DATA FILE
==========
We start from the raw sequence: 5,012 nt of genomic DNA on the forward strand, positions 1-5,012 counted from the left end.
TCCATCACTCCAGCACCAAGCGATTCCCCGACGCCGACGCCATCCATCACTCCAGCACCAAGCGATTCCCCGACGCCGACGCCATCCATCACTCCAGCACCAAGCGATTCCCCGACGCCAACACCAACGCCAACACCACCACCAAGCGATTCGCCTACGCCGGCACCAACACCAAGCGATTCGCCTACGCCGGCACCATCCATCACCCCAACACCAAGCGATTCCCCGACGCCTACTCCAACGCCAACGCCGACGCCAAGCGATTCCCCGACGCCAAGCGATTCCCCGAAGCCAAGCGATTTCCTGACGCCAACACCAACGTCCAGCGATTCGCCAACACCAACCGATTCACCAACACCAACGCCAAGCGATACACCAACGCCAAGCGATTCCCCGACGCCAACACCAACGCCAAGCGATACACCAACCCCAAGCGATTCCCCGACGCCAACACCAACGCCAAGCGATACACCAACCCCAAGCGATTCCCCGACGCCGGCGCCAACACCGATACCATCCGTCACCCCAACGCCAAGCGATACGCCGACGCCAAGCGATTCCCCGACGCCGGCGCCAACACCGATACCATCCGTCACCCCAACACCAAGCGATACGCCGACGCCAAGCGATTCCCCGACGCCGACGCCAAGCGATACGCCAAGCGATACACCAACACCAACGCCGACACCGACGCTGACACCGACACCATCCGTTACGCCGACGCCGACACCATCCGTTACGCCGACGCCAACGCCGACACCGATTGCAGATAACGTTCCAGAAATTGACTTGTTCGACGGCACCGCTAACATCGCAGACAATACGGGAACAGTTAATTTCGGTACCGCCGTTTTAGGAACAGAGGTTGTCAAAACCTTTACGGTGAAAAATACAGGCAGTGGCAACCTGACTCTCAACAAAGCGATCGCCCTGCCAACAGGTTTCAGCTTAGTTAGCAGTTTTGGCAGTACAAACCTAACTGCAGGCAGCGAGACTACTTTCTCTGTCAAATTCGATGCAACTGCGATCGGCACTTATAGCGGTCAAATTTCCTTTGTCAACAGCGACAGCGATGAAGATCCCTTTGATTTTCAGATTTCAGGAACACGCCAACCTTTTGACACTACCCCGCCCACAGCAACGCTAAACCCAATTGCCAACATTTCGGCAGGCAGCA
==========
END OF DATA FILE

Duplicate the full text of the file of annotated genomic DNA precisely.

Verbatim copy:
We start from the raw sequence: 5,012 nt of genomic DNA on the forward strand, positions 1-5,012 counted from the left end.
TCCATCACTCCAGCACCAAGCGATTCCCCGACGCCGACGCCATCCATCACTCCAGCACCAAGCGATTCCCCGACGCCGACGCCATCCATCACTCCAGCACCAAGCGATTCCCCGACGCCAACACCAACGCCAACACCACCACCAAGCGATTCGCCTACGCCGGCACCAACACCAAGCGATTCGCCTACGCCGGCACCATCCATCACCCCAACACCAAGCGATTCCCCGACGCCTACTCCAACGCCAACGCCGACGCCAAGCGATTCCCCGACGCCAAGCGATTCCCCGAAGCCAAGCGATTTCCTGACGCCAACACCAACGTCCAGCGATTCGCCAACACCAACCGATTCACCAACACCAACGCCAAGCGATACACCAACGCCAAGCGATTCCCCGACGCCAACACCAACGCCAAGCGATACACCAACCCCAAGCGATTCCCCGACGCCAACACCAACGCCAAGCGATACACCAACCCCAAGCGATTCCCCGACGCCGGCGCCAACACCGATACCATCCGTCACCCCAACGCCAAGCGATACGCCGACGCCAAGCGATTCCCCGACGCCGGCGCCAACACCGATACCATCCGTCACCCCAACACCAAGCGATACGCCGACGCCAAGCGATTCCCCGACGCCGACGCCAAGCGATACGCCAAGCGATACACCAACACCAACGCCGACACCGACGCTGACACCGACACCATCCGTTACGCCGACGCCGACACCATCCGTTACGCCGACGCCAACGCCGACACCGATTGCAGATAACGTTCCAGAAATTGACTTGTTCGACGGCACCGCTAACATCGCAGACAATACGGGAACAGTTAATTTCGGTACCGCCGTTTTAGGAACAGAGGTTGTCAAAACCTTTACGGTGAAAAATACAGGCAGTGGCAACCTGACTCTCAACAAAGCGATCGCCCTGCCAACAGGTTTCAGCTTAGTTAGCAGTTTTGGCAGTACAAACCTAACTGCAGGCAGCGAGACTACTTTCTCTGTCAAATTCGATGCAACTGCGATCGGCACTTATAGCGGTCAAATTTCCTTTGTCAACAGCGACAGCGATGAAGATCCCTTTGATTTTCAGATTTCAGGAACACGCCAACCTTTTGACACTACCCCGCCCACAGCAACGCTAAACCCAATTGCCAACATTTCGGCAGGCAGCA